The second process Mr. Lederer discussed was skimming. While not incredibly effective, skimming boats gave jobs to displaced fisherman and did remove 35 million gallons of oily-water mix. The final major process Mr. Lederer discussed was the in-situ burn, which was controversial based on the fear of harm to sea creatures, particularly turtles, from the fires. While this practice was not pre-approved, there were statutory provisions for emergency actions by the government.
Third, Mr. Lederer discussed protecting the shoreline including diversion and exclusion booming and the rapid response to beaches.
The final topic of Mr. Lederer’s presentation was authorities underlying spills in the future. The response authorities discussed by Mr. Lederer include the Federal Water Pollution Control Act, the Oil Pollution Act of 1992, the National Contingency Plan, the Homeland Security Presidential Directive, and the National Response Framework.
In terms of the structure of the response to the Deepwater Horizon spill, Mr. Lederer pointed out that while there were typically only a few hundred individuals involved in cleanup in prior oil spills, thousands were involved in the cleanup of Deewater Horizon. Federal, state, local and BP actors worked together in 17 branches and 32 staging areas under a unified command to coordinate the cleanup. Mr. Lederer also discussed the high level interest from the president and cabinet level officials in the cleanup, and the difficulty in hearing the voices of technical experts over those of the cabinet level officials. Mr. Lederer further noted the command and control issue that arose when the Oil Pollution Act gives federal command and control where the Stafford Act gives states and local government the lead in dealing with disasters. Mr. Lederer specifically noted that the social and political nullification of the national contingency plan because state and local governments believed they should spearhead response needs to be addressed gong forward.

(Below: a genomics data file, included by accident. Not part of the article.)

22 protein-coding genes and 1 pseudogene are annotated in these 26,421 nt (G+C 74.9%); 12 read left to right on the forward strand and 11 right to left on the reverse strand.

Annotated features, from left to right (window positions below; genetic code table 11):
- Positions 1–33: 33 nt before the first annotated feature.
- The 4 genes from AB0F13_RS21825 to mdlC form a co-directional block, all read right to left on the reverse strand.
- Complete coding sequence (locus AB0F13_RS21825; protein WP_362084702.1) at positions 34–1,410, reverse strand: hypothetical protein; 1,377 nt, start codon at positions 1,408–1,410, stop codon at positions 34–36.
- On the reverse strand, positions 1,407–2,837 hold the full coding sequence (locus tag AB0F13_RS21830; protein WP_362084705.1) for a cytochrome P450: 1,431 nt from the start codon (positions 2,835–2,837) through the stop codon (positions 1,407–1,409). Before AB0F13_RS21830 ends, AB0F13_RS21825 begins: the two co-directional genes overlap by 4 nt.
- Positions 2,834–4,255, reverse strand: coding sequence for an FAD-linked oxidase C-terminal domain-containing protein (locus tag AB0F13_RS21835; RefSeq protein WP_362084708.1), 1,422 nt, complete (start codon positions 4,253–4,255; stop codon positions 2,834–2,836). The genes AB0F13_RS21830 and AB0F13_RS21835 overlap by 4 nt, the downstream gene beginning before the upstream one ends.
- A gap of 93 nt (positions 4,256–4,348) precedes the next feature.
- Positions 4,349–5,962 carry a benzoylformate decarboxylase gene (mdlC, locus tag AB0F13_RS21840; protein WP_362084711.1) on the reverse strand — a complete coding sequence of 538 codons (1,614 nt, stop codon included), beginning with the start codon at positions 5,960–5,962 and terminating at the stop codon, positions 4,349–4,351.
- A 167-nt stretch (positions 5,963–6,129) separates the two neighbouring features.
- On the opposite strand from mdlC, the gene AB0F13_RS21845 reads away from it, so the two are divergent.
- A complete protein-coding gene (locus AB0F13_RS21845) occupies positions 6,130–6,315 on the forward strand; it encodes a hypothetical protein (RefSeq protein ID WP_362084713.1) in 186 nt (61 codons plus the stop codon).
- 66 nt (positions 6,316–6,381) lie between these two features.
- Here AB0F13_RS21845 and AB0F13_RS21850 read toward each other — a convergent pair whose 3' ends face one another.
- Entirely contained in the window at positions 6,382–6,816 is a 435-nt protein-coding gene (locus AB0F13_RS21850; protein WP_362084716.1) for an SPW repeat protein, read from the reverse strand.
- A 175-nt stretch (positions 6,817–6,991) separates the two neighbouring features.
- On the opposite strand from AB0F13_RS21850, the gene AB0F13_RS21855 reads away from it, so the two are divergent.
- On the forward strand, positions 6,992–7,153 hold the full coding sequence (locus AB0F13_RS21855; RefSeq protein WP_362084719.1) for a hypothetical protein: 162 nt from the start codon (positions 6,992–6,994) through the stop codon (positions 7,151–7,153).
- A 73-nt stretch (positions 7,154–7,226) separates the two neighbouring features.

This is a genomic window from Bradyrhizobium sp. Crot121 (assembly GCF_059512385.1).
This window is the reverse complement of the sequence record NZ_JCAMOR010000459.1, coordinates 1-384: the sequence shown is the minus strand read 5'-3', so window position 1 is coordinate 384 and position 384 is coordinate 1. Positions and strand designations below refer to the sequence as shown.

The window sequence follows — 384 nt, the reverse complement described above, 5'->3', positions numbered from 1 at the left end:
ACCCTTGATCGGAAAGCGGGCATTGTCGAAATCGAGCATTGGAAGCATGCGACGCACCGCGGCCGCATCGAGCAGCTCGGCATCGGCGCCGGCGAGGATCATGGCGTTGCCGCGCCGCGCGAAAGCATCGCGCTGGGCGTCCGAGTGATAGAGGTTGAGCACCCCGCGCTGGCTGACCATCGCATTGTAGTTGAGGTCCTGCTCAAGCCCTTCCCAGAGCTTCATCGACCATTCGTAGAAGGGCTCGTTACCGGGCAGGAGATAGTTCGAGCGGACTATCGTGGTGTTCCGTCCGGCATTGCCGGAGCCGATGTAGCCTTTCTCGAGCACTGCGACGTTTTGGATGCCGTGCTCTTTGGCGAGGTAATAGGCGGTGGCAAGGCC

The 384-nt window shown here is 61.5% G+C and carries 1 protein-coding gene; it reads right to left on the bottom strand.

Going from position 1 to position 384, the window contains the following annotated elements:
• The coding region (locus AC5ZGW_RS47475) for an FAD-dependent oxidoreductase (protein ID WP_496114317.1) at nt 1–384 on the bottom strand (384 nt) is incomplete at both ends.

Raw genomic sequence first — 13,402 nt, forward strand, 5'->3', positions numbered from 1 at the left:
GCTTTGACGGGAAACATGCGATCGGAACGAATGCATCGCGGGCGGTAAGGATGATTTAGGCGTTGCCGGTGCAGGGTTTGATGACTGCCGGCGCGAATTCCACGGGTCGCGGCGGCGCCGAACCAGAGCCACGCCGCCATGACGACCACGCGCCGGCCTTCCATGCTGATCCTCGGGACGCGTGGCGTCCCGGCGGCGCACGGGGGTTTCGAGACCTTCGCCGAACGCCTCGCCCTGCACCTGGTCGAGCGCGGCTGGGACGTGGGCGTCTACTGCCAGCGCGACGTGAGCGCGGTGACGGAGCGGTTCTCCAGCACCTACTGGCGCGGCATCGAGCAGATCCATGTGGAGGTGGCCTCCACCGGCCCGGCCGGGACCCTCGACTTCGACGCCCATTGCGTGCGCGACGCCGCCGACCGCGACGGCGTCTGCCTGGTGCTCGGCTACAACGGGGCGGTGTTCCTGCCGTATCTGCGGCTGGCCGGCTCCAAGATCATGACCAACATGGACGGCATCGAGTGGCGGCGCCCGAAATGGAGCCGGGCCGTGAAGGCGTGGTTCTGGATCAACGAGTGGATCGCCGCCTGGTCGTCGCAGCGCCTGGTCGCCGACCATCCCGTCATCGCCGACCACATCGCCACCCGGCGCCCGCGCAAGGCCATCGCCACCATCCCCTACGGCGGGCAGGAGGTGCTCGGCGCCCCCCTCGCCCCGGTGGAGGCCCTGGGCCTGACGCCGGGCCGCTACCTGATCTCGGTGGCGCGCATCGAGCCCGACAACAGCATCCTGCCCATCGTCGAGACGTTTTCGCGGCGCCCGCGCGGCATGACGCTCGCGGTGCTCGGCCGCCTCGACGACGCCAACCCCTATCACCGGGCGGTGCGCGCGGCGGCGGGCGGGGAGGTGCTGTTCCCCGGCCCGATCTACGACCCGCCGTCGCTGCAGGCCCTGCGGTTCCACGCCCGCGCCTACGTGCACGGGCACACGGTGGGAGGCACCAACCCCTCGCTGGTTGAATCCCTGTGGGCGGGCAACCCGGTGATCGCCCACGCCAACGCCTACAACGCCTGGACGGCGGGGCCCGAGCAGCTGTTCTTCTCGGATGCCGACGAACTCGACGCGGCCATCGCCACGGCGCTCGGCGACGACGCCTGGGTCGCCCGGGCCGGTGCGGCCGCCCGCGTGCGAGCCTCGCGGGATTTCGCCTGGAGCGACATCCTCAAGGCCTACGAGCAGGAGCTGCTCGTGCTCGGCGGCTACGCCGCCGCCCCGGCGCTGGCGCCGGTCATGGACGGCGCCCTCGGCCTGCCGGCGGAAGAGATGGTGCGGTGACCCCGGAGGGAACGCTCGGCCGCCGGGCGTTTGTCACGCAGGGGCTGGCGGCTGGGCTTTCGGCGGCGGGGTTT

In response to the oil spill, Mr. Lederer discussed the investigations that have been initiated by the DOJ and the joint investigation by the Department of Homeland Security and the Department of the Interior.
Mr. Lederer concluded by discussing that the cost of oil spill removal is federalized with the United States paying out of picket many of the up-front costs through the oil spill liability trust fund with full reimbursement by BP. While there was a $75 million cap for oil spill damage liability, which is an issue being discussed on Capitol Hill, BP has waived the cap.